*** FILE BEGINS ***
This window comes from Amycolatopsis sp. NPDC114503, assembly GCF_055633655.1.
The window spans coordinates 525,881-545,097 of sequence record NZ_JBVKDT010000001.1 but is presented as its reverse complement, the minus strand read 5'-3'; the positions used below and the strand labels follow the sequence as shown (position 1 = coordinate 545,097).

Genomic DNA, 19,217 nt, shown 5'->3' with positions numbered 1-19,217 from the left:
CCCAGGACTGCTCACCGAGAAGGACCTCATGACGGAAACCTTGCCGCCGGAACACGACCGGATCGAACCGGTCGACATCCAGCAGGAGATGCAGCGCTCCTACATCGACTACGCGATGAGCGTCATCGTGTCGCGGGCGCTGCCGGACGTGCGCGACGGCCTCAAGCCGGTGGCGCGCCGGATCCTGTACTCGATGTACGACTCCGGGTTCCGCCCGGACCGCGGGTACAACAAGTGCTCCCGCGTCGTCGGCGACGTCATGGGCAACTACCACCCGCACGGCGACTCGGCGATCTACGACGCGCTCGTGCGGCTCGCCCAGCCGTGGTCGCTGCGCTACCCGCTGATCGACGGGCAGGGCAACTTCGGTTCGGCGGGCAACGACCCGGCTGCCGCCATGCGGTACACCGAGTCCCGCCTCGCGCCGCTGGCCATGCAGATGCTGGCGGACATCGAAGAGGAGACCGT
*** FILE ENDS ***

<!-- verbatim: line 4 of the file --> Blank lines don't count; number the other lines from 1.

CCCAGGACTGCTCACCGAGAAGGACCTCATGACGGAAACCTTGCCGCCGGAACACGACCGGATCGAACCGGTCGACATCCAGCAGGAGATGCAGCGCTCCTACATCGACTACGCGATGAGCGTCATCGTGTCGCGGGCGCTGCCGGACGTGCGCGACGGCCTCAAGCCGGTGGCGCGCCGGATCCTGTACTCGATGTACGACTCCGGGTTCCGCCCGGACCGCGGGTACAACAAGTGCTCCCGCGTCGTCGGCGACGTCATGGGCAACTACCACCCGCACGGCGACTCGGCGATCTACGACGCGCTCGTGCGGCTCGCCCAGCCGTGGTCGCTGCGCTACCCGCTGATCGACGGGCAGGGCAACTTCGGTTCGGCGGGCAACGACCCGGCTGCCGCCATGCGGTACACCGAGTCCCGCCTCGCGCCGCTGGCCATGCAGATGCTGGCGGACATCGAAGAGGAGACCGT